War of the Rebellion: Serial 040 Page 0779 Chapter XXXVII. CORRESPONDENCE,ETC.-UNION.

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Brigadier General JOHN ECHOLS,

Commanding Brigade:

GENERAL: I am highly gratified at the result of the affair at Lewisburg on the morning of the 2nd instant. It shows what good, determined in infantry, well handled, can to against a superior force of cavalry.

Hurry Lieutenant-Colonel Edgar in forwarding his report. I hope it will be as brief and modest as his conduct and that of his battalion was gallant and meritorious. I shall not fail to notice it in general orders, and bring it to the special of the War Department. Captain [John P.] Sheffey, Eighth Virginia Cavalry, has just arrived with his company, and will be pushed on to you as soon as his horses are shod. Captain [W. N.] Harman's company ought to have reached the turnpike in Montgomery Couty yesterday. I have ordered him to report to you at Lewisburg, taking the shortest route from the point where the order finds him. Captain Sheffey's company is small at present; many men are absent collecting their horses. They will be sent forward as soon as they come in. Other companies of the Eighth Regiment will be sent to Greenbrier as soon as possible. Chapman's battery shall be supplied with horses as soon as they are brought in. The quartermaster is collecting his horses, which have been out to forage for the winter. His battery will be among the first supplied. In the meantime I have directed him to go forward to Lewisburg with a section, if his horses are enough in condition to draw it.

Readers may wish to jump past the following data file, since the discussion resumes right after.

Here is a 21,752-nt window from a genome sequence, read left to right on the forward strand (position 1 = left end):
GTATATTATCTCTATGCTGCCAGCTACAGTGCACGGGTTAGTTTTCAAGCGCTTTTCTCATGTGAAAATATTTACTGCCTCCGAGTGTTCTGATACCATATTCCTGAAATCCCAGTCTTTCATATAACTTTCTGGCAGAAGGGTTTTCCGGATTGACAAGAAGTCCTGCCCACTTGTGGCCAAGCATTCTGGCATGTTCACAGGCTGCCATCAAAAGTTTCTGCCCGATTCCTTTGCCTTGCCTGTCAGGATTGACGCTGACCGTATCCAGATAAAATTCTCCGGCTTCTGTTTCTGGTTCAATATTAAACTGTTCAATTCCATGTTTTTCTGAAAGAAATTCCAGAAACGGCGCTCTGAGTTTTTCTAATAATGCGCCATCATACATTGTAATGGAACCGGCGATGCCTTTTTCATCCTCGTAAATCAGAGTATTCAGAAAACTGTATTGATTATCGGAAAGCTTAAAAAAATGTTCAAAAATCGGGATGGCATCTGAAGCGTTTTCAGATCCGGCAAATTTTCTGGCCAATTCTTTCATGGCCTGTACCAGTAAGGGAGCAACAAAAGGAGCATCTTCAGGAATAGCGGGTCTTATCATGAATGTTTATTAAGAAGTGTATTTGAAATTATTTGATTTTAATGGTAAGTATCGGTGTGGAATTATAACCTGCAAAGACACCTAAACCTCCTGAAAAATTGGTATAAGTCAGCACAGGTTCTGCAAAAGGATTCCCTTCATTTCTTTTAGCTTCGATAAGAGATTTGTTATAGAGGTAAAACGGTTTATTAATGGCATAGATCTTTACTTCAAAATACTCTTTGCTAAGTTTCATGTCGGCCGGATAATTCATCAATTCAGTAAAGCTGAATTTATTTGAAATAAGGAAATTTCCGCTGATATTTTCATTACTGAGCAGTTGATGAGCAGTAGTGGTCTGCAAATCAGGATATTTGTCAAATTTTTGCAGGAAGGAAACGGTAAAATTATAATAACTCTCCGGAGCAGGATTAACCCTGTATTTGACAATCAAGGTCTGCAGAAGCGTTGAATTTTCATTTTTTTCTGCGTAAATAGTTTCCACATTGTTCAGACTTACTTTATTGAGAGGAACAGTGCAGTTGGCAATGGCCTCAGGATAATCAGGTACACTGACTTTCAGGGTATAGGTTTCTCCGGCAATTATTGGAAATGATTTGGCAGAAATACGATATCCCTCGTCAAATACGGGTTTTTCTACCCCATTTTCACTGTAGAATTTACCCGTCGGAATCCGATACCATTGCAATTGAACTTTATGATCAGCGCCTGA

The secretary of War telegraphed me last evening that General Lee reports a great victory; the enemy driven back on the Rappahannock, and recrossing with heavy loss; General Paxton killed; General Jackson severely wounded; Generals A. P. Hill and Heth slightly; detachments of enemy's cavalry, variously estimated in force, engaged in raids from Louisa Court-House to the vicinity of Richmond.

The telegraph reports 10,000 of the enemy's cavalry in Georgia on a raid to Rome. Another reports is that Forrest has captured 1,600 of the 10,000. Numbers greatly exaggerated, I presume.

In hast, yours, very truly,





SIR: General Hooker did not recross the Rappahannock after his defeat on Sunday, but retreated to a strong position in front of the United States Ford, where he is now fortifying himself, with a view, I presume, of holding a position this side of the Rappahannock. I understand from prisoners that he is awaiting

re-enforcements, and that, among others, General Heintzelman is expected. I have received none of the troops ordered from shout of the James River.

I particularly requested Ransom's division; half of it, Cooke's brigade, is in South Carolina, where it is not wanted. Nor are more troops required there than are sufficient to support the batteries. I had hoped that Longstreet would have been here before this time.

General D. H. Hill has ordered up Pettigrew's brigade. If it is sent